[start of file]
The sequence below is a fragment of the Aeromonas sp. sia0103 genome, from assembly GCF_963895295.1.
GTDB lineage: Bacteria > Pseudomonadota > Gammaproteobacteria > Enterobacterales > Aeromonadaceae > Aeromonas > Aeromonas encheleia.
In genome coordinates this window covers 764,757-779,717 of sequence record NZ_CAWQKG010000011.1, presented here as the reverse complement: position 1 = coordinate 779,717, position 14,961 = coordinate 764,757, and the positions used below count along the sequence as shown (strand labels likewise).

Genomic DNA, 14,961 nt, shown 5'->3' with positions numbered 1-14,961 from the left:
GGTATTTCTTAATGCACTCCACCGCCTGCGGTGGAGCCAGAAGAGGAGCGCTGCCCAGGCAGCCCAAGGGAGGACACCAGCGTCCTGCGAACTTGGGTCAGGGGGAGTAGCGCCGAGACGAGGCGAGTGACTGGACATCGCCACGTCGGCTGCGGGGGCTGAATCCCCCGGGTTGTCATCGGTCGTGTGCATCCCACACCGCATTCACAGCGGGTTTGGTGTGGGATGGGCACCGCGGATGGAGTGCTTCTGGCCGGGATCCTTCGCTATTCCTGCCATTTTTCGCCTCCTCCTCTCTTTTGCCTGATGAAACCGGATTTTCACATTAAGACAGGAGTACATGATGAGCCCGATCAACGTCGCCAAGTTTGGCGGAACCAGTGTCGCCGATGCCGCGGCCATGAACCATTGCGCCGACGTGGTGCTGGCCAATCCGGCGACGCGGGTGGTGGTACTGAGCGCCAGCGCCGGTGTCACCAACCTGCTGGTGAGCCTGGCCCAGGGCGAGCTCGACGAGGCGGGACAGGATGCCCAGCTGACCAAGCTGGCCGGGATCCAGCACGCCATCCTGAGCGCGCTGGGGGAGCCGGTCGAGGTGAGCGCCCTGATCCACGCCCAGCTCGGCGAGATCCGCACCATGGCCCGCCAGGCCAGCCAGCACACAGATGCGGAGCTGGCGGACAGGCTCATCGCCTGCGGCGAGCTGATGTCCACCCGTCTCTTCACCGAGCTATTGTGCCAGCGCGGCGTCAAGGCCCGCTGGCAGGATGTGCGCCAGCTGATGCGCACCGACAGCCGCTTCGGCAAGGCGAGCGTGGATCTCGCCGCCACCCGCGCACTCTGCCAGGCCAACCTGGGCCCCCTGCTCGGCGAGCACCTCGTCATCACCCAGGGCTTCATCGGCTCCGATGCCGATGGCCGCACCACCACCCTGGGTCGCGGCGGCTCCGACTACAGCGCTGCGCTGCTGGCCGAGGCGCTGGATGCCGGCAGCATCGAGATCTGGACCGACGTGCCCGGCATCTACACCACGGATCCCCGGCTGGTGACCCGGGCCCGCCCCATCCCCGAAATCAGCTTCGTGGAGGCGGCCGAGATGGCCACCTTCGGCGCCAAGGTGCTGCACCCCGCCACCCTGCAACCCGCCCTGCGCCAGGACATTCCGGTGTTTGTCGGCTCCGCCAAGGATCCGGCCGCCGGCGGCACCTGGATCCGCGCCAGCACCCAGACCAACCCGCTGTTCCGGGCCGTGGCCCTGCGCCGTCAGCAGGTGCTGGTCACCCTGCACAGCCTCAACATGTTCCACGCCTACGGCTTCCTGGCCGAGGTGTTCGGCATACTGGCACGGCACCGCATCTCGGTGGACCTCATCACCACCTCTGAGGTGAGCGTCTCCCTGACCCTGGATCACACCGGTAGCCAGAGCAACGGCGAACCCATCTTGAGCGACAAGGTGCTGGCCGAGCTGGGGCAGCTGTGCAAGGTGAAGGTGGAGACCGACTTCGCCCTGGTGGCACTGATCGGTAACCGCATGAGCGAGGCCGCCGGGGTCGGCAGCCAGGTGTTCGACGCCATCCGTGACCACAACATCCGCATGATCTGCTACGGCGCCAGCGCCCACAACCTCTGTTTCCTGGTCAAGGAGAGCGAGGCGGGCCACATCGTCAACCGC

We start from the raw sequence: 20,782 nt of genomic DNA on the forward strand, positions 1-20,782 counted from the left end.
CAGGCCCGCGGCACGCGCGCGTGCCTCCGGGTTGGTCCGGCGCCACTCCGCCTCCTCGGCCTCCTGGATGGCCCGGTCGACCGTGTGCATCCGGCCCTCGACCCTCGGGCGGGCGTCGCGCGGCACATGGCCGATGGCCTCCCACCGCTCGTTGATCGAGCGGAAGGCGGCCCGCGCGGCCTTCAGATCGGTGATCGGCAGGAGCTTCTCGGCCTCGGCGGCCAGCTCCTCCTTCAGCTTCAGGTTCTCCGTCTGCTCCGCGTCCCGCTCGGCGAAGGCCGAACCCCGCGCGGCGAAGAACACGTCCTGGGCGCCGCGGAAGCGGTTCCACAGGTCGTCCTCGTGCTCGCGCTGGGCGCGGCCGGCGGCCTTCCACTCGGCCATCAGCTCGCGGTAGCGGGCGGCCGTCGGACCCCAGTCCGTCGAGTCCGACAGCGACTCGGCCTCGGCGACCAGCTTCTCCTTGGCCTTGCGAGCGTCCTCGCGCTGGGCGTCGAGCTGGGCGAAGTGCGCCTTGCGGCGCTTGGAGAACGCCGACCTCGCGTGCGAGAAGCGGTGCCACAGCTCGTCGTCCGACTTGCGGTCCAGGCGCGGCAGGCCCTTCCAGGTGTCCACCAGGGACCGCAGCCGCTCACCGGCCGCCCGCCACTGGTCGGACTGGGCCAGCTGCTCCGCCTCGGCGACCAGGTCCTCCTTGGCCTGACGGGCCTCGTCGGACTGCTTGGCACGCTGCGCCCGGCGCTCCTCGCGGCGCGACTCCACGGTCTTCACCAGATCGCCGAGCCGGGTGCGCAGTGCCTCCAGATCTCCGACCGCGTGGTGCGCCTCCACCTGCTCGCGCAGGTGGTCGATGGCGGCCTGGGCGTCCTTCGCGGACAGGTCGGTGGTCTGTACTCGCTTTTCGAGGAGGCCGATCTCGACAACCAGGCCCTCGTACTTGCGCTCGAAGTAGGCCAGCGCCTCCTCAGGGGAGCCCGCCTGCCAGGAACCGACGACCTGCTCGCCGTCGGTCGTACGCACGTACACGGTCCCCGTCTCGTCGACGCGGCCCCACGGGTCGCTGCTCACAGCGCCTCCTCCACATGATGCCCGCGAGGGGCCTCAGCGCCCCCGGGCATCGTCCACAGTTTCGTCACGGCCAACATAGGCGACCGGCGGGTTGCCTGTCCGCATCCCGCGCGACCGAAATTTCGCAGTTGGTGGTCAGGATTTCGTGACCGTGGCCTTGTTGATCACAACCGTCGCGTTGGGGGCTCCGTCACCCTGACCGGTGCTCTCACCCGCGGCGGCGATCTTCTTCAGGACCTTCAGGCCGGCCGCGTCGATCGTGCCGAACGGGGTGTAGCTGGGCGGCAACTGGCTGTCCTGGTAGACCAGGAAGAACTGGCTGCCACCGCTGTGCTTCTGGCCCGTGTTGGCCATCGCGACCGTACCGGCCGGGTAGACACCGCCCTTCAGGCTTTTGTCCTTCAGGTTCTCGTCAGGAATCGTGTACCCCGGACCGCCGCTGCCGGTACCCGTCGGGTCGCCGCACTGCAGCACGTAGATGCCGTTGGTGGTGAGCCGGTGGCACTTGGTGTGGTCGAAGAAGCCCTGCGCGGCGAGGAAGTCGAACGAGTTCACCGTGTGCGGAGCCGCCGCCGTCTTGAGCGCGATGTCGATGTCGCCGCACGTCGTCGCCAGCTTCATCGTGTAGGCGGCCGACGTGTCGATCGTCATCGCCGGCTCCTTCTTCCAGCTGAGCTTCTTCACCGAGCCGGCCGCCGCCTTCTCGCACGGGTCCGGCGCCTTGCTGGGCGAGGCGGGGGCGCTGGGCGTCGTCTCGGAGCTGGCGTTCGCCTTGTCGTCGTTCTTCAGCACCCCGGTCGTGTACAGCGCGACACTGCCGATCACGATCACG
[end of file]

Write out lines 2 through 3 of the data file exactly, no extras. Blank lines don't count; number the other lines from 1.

GTDB lineage: Bacteria > Pseudomonadota > Gammaproteobacteria > Enterobacterales > Aeromonadaceae > Aeromonas > Aeromonas encheleia.
In genome coordinates this window covers 764,757-779,717 of sequence record NZ_CAWQKG010000011.1, presented here as the reverse complement: position 1 = coordinate 779,717, position 14,961 = coordinate 764,757, and the positions used below count along the sequence as shown (strand labels likewise).